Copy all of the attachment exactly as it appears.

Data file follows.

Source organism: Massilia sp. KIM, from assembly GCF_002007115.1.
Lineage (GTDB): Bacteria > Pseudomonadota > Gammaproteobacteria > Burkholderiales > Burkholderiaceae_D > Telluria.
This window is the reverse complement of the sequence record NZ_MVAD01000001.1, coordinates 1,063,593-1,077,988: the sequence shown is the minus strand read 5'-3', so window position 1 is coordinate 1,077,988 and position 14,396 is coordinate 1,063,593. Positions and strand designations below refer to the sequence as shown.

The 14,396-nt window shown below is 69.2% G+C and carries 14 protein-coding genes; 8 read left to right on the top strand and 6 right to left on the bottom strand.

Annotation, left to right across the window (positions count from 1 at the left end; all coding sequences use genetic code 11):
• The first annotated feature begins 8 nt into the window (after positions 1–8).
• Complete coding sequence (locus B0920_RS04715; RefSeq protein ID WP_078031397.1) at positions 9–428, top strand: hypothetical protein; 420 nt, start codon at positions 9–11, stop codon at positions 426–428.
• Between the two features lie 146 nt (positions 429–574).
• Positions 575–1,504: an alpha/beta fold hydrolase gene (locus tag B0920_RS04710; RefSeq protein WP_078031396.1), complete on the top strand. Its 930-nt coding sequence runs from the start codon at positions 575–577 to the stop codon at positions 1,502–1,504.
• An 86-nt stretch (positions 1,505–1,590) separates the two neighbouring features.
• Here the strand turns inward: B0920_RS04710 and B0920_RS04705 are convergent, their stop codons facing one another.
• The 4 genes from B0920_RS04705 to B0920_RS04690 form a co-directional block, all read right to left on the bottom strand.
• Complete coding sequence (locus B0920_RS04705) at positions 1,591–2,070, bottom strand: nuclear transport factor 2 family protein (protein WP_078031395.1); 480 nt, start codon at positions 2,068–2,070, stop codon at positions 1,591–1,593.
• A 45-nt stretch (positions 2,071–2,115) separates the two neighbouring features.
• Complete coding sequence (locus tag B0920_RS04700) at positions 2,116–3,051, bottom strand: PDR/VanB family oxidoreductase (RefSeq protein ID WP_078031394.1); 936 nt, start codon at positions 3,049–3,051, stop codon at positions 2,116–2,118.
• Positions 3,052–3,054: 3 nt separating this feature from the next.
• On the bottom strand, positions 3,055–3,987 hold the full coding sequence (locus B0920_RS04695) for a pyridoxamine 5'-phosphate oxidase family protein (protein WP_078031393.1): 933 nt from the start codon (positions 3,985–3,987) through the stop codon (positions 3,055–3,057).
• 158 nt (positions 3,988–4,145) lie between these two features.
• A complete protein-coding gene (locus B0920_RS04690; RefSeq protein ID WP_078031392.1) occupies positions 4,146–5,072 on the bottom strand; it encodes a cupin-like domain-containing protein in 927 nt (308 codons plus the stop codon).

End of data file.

Source organism: Massilia sp. KIM, from assembly GCF_002007115.1.
Lineage (GTDB): Bacteria > Pseudomonadota > Gammaproteobacteria > Burkholderiales > Burkholderiaceae_D > Telluria.
This window is the reverse complement of the sequence record NZ_MVAD01000001.1, coordinates 1,063,593-1,077,988: the sequence shown is the minus strand read 5'-3', so window position 1 is coordinate 1,077,988 and position 14,396 is coordinate 1,063,593. Positions and strand designations below refer to the sequence as shown.

The 14,396-nt window shown below is 69.2% G+C and carries 14 protein-coding genes; 8 read left to right on the top strand and 6 right to left on the bottom strand.

Annotation, left to right across the window (positions count from 1 at the left end; all coding sequences use genetic code 11):
• The first annotated feature begins 8 nt into the window (after positions 1–8).
• Complete coding sequence (locus B0920_RS04715; RefSeq protein ID WP_078031397.1) at positions 9–428, top strand: hypothetical protein; 420 nt, start codon at positions 9–11, stop codon at positions 426–428.
• Between the two features lie 146 nt (positions 429–574).
• Positions 575–1,504: an alpha/beta fold hydrolase gene (locus tag B0920_RS04710; RefSeq protein WP_078031396.1), complete on the top strand. Its 930-nt coding sequence runs from the start codon at positions 575–577 to the stop codon at positions 1,502–1,504.
• An 86-nt stretch (positions 1,505–1,590) separates the two neighbouring features.
• Here the strand turns inward: B0920_RS04710 and B0920_RS04705 are convergent, their stop codons facing one another.
• The 4 genes from B0920_RS04705 to B0920_RS04690 form a co-directional block, all read right to left on the bottom strand.
• Complete coding sequence (locus B0920_RS04705) at positions 1,591–2,070, bottom strand: nuclear transport factor 2 family protein (protein WP_078031395.1); 480 nt, start codon at positions 2,068–2,070, stop codon at positions 1,591–1,593.
• A 45-nt stretch (positions 2,071–2,115) separates the two neighbouring features.
• Complete coding sequence (locus tag B0920_RS04700) at positions 2,116–3,051, bottom strand: PDR/VanB family oxidoreductase (RefSeq protein ID WP_078031394.1); 936 nt, start codon at positions 3,049–3,051, stop codon at positions 2,116–2,118.
• Positions 3,052–3,054: 3 nt separating this feature from the next.
• On the bottom strand, positions 3,055–3,987 hold the full coding sequence (locus B0920_RS04695) for a pyridoxamine 5'-phosphate oxidase family protein (protein WP_078031393.1): 933 nt from the start codon (positions 3,985–3,987) through the stop codon (positions 3,055–3,057).
• 158 nt (positions 3,988–4,145) lie between these two features.
• A complete protein-coding gene (locus B0920_RS04690; RefSeq protein ID WP_078031392.1) occupies positions 4,146–5,072 on the bottom strand; it encodes a cupin-like domain-containing protein in 927 nt (308 codons plus the stop codon).